There are so many stories I could share about her, but there isn't enough memory on my hard-drive to contain them all. She kept me laughing on a constant basis... especially on days when nothing else in the world seemed to make me smile. Some of my fondest memories are just the two of us laying down, her nuzzled against my cheek... cooing her little heart out.
Her last day or so seemed to be rough on her. We're not quite sure what happened -- perhaps it was a burst of energy that people say we get before we die -- perhaps it was something else... but she was going crazy the day before she passed away. She would climb all over her cage trying to get out, and would keep falling from her perches, but would spring right back up and try again. We knew something was wrong. I'd take her out periodically and sit with her, and that would calm her down for a bit.
I couldn't sleep that night thinking of her, and around 12:30am I decided to check on her. I lifted the towel over her cage and saw her sleeping on the floor.. when she saw me she darted up and again attempted to climb the walls of the cage, signaling she wanted out. I took her out and over to the couch where we lay together for a while. She was restless, but eventually settled near my cheek.. pulling gently on the whiskers of my goatee every now and then when I would move my head to glance in her direction. I gave her a kiss on the back and returned her to her cage for her to sleep.
I dreaded waking up in the morning. I knew that if she had survived the night I would have to contact the vet to have her put to sleep. Her increased weakened state and inability to keep herself on a perch was a clear sign the tumor she had developed was finally taking it's toll... or her heart was simply too weak to carry on.
I finally got out of bed around 11:30am.. thinking that if something had happened, my parents would have surely woken me up sooner. As I went up the stairs, I noticed no one was home: Dad was on his walk and mom had gone to a doctor appointment. As I turned to go into the kitchen, I noticed the towel was taken off her cage, and expected to see her napping on the bottom. Sadly, I found she had passed... her little heart finally gave up after both my parents had left the house.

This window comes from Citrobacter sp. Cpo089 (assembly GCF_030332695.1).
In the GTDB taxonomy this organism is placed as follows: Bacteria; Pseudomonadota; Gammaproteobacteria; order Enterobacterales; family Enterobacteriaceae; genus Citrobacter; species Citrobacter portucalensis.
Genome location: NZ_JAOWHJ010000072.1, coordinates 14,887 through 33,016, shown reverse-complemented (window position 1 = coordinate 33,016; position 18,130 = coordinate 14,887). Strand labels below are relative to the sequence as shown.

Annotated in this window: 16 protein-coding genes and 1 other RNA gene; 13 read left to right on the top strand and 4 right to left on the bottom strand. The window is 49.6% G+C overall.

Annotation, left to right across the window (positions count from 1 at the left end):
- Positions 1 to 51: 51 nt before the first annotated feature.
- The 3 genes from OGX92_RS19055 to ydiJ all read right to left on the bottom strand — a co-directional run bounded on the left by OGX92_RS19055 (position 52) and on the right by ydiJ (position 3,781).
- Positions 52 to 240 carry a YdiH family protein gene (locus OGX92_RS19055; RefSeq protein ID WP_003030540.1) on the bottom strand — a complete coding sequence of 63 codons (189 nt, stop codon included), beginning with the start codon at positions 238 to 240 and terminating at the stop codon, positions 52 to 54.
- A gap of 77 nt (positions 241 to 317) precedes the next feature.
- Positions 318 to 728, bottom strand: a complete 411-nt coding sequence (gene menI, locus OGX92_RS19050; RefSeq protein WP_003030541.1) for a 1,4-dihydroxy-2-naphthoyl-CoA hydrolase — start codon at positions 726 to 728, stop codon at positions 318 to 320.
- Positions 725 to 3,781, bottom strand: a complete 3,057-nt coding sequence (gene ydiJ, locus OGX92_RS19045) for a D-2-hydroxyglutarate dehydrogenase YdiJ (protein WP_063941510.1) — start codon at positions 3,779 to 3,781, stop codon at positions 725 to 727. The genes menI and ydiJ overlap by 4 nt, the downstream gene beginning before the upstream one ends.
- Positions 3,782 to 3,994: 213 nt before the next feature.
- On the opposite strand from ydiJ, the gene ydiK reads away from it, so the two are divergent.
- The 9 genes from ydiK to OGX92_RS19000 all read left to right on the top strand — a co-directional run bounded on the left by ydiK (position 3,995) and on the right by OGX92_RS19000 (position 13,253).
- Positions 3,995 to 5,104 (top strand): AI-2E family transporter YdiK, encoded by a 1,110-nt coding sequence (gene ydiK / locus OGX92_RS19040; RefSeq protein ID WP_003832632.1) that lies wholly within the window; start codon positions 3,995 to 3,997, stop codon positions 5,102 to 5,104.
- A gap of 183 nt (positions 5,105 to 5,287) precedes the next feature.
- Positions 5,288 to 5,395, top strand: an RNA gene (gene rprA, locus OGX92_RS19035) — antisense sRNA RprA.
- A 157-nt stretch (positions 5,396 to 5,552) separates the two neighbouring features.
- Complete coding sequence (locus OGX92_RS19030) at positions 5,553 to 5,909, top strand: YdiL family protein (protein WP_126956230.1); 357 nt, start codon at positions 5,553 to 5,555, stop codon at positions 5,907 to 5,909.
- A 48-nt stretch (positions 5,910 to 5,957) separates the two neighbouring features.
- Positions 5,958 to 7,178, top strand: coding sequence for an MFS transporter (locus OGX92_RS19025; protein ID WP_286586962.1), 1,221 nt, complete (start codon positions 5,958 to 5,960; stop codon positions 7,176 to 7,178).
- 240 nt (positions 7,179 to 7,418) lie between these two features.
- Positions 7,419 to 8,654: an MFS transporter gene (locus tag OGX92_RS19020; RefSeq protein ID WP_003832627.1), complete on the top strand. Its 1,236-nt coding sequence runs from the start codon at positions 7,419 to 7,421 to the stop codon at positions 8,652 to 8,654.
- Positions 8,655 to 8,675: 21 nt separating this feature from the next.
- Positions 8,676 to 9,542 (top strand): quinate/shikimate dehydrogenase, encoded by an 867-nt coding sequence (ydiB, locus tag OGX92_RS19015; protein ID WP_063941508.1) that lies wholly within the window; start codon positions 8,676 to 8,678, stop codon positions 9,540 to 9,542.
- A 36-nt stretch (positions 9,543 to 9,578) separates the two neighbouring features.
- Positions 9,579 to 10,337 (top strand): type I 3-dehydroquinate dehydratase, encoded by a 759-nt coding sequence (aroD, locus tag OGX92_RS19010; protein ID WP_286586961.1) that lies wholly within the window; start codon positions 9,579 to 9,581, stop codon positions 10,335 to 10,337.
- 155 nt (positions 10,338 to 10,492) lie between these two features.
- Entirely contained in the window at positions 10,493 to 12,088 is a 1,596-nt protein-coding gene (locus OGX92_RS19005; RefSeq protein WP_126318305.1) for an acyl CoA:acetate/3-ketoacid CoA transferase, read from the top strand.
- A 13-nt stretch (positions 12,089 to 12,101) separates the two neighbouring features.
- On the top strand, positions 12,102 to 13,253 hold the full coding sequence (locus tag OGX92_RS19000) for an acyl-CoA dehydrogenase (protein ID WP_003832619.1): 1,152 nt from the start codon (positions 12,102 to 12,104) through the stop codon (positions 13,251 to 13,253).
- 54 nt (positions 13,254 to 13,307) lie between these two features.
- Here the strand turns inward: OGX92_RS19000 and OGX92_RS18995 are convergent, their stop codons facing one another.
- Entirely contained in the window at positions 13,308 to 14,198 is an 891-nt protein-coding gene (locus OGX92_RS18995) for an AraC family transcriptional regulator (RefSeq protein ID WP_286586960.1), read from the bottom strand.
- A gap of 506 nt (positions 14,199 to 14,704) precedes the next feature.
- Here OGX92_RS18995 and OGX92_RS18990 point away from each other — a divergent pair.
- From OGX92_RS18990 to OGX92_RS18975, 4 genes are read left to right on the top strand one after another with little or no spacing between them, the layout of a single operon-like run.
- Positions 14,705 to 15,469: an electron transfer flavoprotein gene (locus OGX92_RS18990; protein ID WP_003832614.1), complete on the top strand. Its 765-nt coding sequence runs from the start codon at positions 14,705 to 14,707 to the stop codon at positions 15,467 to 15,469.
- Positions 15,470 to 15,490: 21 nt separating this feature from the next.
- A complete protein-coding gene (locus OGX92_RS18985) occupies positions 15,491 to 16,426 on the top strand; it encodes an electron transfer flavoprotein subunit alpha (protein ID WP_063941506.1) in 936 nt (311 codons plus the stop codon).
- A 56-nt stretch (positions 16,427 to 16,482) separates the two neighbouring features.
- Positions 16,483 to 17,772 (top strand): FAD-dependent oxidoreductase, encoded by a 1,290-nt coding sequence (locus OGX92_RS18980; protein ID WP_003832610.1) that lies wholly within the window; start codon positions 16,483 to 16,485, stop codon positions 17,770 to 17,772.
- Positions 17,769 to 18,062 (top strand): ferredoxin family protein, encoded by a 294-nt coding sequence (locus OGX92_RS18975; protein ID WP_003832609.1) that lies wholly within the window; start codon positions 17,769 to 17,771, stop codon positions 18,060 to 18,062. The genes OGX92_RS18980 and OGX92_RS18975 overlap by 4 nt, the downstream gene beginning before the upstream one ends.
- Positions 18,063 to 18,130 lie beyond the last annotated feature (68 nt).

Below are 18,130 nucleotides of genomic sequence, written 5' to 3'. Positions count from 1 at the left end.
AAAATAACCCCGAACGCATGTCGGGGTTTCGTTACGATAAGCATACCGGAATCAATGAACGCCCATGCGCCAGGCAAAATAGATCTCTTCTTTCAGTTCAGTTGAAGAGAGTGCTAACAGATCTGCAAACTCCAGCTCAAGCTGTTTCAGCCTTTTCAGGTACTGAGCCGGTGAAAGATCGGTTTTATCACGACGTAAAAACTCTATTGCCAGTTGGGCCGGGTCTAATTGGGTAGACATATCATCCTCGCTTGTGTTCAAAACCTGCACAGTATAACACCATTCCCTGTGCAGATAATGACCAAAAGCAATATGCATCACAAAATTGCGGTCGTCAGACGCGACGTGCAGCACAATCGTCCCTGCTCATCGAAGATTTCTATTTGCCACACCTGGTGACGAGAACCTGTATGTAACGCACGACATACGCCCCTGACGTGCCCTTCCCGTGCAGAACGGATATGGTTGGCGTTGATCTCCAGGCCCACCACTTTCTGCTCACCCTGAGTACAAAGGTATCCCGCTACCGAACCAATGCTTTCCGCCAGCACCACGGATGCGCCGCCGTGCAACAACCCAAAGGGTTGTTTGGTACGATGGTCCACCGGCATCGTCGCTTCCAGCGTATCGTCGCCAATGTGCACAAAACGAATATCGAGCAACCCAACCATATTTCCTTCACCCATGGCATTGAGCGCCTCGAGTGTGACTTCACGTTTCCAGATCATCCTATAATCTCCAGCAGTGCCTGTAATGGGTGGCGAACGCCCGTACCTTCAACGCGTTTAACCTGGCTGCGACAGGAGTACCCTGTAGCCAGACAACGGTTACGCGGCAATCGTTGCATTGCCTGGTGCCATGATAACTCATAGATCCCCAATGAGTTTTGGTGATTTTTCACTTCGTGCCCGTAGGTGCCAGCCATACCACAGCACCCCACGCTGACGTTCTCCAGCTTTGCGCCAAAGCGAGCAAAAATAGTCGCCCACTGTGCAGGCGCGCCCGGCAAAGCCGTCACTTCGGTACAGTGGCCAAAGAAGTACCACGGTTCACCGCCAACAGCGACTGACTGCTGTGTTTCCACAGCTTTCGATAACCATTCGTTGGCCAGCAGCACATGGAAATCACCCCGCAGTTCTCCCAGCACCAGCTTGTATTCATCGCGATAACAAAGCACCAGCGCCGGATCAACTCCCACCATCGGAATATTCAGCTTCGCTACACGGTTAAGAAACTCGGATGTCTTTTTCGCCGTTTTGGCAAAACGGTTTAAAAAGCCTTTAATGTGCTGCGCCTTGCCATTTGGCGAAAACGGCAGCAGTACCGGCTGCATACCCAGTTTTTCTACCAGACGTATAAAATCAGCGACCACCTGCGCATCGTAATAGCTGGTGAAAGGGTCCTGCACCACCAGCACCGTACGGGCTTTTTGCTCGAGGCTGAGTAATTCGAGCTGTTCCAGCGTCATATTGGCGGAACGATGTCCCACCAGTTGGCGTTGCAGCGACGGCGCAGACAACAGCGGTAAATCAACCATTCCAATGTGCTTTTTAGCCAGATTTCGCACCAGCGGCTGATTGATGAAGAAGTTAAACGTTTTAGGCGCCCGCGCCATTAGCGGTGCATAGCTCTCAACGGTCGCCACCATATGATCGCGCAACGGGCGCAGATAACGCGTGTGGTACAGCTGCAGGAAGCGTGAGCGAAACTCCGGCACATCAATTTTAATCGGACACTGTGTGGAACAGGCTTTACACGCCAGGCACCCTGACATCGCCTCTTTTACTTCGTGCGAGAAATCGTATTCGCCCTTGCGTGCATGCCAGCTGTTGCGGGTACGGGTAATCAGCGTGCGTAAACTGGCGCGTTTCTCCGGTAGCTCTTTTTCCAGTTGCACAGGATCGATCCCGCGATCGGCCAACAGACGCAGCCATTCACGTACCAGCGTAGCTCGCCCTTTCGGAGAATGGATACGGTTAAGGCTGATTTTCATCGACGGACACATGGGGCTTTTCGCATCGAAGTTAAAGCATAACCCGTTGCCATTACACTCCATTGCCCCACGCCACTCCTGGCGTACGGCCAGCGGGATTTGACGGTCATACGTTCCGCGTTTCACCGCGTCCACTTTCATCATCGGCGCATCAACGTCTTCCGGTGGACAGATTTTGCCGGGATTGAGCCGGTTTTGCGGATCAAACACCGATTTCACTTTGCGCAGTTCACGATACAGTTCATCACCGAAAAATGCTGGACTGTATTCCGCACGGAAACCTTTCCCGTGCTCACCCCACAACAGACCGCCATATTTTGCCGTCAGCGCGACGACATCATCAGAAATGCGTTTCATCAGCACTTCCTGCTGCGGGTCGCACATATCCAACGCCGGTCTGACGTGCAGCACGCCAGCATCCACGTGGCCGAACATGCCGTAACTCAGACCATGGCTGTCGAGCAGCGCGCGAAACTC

After taking a few minutes to compose myself I quietly laid her to rest in the garden in our back yard. The rain that was falling seemed to echo the tears that were welling up in my eyes as I laid my "baby bird" in the ground. The gift that God had graced me with for so long had now been returned to Him.
Theologians have argued for centuries whether or not animals have souls - and thus go to Heaven. I'm not God.. nor a theologian, but after having the companionship of a dog for 13 years and a bird for nearly 10, I have come to the conclusion that they certainly do. The way they bond with people, the insight into our souls that they seem to have tells me that there is more to them than just what we see on the outside. It is my belief that God gives us these companions to remind man how to love unconditionally.. something we seem to forget often.
The house is a very different place without Tiki... no chirps or squeaks... or squawks... radiating through the house. That simple yet beautiful presence is now gone, and we all feel it. I am consoled by a saying a friend told me when my dog passed away, and it can be modified for any animal who has touched our hearts: "Heaven would not heaven be, without my bird to welcome me."
Thanks for 10 years of companionship and love, Tiki-woman! Fly free!